A proof-of-concept study, scheduled to be published in the American Chemical Society’s journal Analytical Chemistry in the near future and submitted by Joseph Wang and colleagues at the University of California San Diego, indicates that a rub-on, tattoo-like sensor that sticks to the skin that they have developed can detect glucose levels.
Preliminary testing on seven healthy volunteers showed that the newly developed tattoo-like sensor was able to accurately determine glucose levels. With these results, there is great potential for the use of this device in diabetes management, and other conditions as well, such as kidney disease.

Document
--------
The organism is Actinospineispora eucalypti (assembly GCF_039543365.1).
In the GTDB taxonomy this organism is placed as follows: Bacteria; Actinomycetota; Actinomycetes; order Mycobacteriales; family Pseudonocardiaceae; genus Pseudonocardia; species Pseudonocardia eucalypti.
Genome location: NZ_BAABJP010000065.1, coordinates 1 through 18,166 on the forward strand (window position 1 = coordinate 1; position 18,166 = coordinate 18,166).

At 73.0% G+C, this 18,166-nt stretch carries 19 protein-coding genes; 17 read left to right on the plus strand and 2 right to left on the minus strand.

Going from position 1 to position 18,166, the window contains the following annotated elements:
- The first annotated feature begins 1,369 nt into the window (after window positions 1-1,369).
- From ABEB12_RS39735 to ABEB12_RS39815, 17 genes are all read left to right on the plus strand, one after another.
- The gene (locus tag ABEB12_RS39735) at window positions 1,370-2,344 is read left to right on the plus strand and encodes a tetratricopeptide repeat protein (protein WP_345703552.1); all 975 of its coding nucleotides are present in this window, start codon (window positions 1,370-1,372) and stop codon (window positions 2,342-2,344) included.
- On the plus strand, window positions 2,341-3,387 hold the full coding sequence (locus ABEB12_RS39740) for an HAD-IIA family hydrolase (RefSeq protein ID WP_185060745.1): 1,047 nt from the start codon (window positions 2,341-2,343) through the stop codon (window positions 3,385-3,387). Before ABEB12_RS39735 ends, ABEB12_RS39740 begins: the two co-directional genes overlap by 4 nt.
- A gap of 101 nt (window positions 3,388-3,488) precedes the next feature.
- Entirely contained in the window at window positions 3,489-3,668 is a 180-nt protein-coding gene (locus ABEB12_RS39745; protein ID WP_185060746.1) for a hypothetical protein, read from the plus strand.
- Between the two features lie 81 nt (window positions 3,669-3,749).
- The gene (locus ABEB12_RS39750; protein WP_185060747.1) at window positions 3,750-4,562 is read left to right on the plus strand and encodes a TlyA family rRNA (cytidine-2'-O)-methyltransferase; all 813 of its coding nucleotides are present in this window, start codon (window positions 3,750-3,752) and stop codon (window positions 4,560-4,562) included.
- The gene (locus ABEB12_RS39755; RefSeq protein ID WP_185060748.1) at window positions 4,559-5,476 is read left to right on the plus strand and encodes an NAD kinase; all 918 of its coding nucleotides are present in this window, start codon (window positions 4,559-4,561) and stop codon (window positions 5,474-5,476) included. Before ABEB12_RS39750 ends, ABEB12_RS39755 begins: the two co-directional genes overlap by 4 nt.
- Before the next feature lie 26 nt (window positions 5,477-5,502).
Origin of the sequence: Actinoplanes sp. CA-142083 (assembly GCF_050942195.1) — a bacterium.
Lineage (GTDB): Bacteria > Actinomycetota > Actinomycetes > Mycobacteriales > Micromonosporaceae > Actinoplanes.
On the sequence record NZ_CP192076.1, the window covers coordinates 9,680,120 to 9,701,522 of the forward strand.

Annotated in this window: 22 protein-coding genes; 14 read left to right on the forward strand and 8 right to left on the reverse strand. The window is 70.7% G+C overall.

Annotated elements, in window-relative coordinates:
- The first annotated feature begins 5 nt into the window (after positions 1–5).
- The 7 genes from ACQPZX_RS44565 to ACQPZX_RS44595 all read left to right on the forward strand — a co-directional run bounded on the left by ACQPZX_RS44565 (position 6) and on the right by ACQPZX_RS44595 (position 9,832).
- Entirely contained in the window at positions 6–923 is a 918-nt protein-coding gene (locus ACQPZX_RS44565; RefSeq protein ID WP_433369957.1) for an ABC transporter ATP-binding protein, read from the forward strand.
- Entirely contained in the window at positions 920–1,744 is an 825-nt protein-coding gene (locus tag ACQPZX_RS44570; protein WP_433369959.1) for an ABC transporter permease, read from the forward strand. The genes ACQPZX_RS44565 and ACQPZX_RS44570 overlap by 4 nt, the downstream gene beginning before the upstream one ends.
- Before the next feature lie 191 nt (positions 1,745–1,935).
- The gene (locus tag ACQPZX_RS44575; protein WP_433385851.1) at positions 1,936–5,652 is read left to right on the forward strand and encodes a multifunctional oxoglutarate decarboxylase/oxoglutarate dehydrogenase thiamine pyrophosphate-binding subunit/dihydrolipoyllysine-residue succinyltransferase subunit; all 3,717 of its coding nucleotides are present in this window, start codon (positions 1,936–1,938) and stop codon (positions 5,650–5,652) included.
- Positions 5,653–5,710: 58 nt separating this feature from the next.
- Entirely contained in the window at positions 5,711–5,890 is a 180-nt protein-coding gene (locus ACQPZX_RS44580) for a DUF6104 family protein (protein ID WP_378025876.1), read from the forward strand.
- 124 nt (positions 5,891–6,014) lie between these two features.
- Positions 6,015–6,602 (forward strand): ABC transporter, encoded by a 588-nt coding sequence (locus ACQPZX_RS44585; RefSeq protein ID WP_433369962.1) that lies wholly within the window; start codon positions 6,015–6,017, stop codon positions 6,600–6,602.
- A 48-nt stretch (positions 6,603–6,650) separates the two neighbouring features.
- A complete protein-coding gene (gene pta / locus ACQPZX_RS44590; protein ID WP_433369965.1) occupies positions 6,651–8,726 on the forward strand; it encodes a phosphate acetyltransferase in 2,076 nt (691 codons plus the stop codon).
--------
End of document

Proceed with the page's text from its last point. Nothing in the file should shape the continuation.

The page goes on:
The device is the first ultra-thin, flexible device that sticks to a person’s skin like a rub-on tattoo. Wang and his associates created the tattoo-like sensor that can detect glucose in the fluid just under the skin based on integrating glucose extraction and electrochemical bio-sensing.
In the past, a glucose-sensing wristband had been used on selected patients, but it caused skin irritation and its use was discontinued. Wang’s team wanted a better approach.
People with type 1 diabetes and type 2 diabetes must check their blood sugar levels many, many times a day using a skin prick (usually a fingertip), squeezing blood onto a glucose strip and inserting the strip into a glucose meter for an accurate blood sugar level count.